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This sucks.

One of the notorious “things one must do” when moving, is deal with your friends at the Department of Motor Vehicles. In our case, we had to update our licenses from US licenses to German ones.

Now, here is the really fucked up thing about the process. Janet and I both had Massachusetts licenses back in 1993, when we were starving students back in Boston. We had a letter from the DMV stating that we had a valid license, and even had those (now expired) licenses, with the “hole punch of invalidity”. Why is this important?

Well, as the process goes, only certain US states have privileges for re-writing their licenses into German licenses. Germany asks for a reciprocal agreement: if you will re-write a German license to that state’s license, then Germany will rewrite licenses from that state. It’s a quid pro quo sort of arrangement.

Well, surprise, surprise. California isn’t on that list. But Massachusetts is.
Unfortunately, with our current licenses being from California, that left us in a dilemma. Pay almost 1000 Euros for driving lessons and tests, or go back to the states and update our state of residence.

We chose the latter. Legally, we needed for tax purposes a domicile somewhere in the states, and a friend in a state that had a reciprocal arrangement with Germany said that we could use his house as our legal US residence. So, not only would we be able to go and get the new license, but also not have to worry about the State of California trying to attach any of our wages from Germany in 2004.

Legal, ethical, and a winning combination, right?

All we needed to do is get the new licenses and apply for the re-write.

Anyway, after a quick jaunt to the states to change the license over, we made our trip to the Führerscheinstelle on Tuesday, new licenses in hand. After a 45 minute wait, we went in for the conversion.

They said we couldn’t do it. Even though nowhere on the US Consulate site, the German Consulate site, or the Führerscheinstelle site did it say only the license you were possessing when you entered Germany could be converted, and there is no law mandating this, that was their policy. Even though I had first received my license in Massachusetts, and even though I had legally received a license in another state, and even though I had no residence in California, the only legal license they would accept is the one California.

I even went back the next day to speak with the Überchef of the Drivers License division. He said that it was against policy. The company lawyer got involved. Same answer. We were fucked. Now, not only did we need to take the written and driving tests, by law we needed to take a first aid class (six and a half hours tonight from 4pm to 10:30pm – essentially ruining a nice Saturday), a vision test (also done today) and register with a driving school (Monday) before we can go back and wait in line to make an application to convert our licenses, which then takes 4 weeks before a tester can be assigned, pass the tests (which includes a 45 minute practical driving test) and then wait another 4 weeks for the license. All of which I would have done 5 months ago if it was stated ANYWHERE had I known that as a US citizen could not change their legal state of residence after moving to Germany and be able to change the license from the new state over.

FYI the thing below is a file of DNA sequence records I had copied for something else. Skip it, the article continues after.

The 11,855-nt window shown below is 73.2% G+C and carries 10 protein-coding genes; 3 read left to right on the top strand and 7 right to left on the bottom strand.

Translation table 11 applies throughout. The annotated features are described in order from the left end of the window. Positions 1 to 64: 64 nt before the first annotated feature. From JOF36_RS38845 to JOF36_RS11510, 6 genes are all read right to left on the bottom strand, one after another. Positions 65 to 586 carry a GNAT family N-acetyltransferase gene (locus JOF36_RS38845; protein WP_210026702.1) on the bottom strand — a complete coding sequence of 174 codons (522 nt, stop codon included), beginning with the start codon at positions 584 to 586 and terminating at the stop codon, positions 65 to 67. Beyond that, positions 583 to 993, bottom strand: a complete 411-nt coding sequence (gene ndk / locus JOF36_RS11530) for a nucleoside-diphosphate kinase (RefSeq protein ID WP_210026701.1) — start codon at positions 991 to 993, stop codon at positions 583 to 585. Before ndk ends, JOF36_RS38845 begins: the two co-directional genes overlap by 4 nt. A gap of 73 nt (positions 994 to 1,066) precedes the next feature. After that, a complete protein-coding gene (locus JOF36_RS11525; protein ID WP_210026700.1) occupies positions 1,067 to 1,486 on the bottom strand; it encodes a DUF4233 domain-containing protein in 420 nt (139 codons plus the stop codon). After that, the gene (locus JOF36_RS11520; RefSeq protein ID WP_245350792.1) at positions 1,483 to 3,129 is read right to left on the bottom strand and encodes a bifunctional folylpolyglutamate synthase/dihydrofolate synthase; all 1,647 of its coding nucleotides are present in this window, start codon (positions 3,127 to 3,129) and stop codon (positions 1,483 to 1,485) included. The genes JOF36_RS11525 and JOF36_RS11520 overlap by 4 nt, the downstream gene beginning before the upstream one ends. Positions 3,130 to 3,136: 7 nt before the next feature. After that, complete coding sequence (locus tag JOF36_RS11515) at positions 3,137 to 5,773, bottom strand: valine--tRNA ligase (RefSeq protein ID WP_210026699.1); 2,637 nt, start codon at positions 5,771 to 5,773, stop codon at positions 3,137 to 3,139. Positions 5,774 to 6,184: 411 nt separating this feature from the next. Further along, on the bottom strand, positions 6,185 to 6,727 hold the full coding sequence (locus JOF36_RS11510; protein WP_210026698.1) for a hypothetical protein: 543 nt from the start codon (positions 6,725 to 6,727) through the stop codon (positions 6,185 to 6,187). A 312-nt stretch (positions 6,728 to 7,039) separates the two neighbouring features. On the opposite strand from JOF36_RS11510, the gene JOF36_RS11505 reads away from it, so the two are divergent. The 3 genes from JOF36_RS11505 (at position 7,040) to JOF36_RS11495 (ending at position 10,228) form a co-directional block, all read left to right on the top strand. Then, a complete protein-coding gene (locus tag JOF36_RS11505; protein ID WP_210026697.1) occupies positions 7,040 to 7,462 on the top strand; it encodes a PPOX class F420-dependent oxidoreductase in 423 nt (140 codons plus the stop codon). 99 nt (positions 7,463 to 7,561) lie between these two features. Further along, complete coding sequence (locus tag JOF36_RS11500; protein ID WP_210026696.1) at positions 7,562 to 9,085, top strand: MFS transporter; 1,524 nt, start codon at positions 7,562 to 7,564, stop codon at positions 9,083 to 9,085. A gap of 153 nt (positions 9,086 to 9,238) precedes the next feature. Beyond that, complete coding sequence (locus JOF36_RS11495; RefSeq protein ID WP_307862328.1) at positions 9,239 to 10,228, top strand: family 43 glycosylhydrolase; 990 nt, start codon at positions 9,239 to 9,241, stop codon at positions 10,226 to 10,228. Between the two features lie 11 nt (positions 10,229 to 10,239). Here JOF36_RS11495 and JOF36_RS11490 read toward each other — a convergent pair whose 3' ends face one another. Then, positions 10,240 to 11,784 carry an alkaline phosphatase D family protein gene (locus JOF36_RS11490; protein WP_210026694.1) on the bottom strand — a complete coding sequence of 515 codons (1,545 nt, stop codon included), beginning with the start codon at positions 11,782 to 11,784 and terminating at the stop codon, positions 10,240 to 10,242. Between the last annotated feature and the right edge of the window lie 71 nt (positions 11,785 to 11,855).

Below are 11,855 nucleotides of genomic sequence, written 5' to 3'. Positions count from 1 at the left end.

But you know, as much as I hate having to do this, I am not pissed off at the Germans. Well, I am pissed off at the fact that this unwritten rule was never listed on their website.

I’m pissed off at America.

I’m pissed off that the State Department didn’t make a nationwide arrangement with Germany and the rest of the EU for reciprocal licensing agreements and instead left it to the fucking Chamber of Commerce.

I’m pissed off that the state department didn’t publicize this issue that only the license you enter the country with can be converted – citizen services, my ass.

I’m pissed off that California, with the highest concentration of IT employees moving back and forth to the EU doesn’t have a reciprocity agreement, yet they still want a chunk of my tax money for my German earnings for the rest of 2003.

And I’m pissed off at the hack from my company’s HR department in the states who is supposed to be the relocation “specialist” who never brought this little issue to my attention before I moved (as I could have taken care of the license issue back then and this would never have been a problem). I hope they dock her pay for the close to 1000 Euros it will now cost the company to get us our driver licenses. You fucked this one up quite nicely. Thanks.

I need a beer big time.

Posted in General Ramblings, Munich Life.

6 Responses

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  1. tom says

    I came from Colorado a couple of years back and had similar fun except that Colo. has an agreement. They took my license np problem, but they wouldn’t accept my motorcycle certification. As of yet I have received no credible explanation as to why

  2. Avery says
  3. Chris says

    Was there something specific you filled out that allowed them to know what your originating state was?

  4. Avery says

    When you go to get your license in Munich, you need to submit your Anmeldung, the original document that establishes your residency. The Anmeldung shows your last address before the registering in Germany, and your date of entrance.

    In this case, the date on the Arizona license was after the date on the Anmeldung – which meant that it was not the license we had in hand when we moved here.

    May I ask why you are interested in this?

  5. Someone in germany says
  6. Avery says

    Damned trolls.

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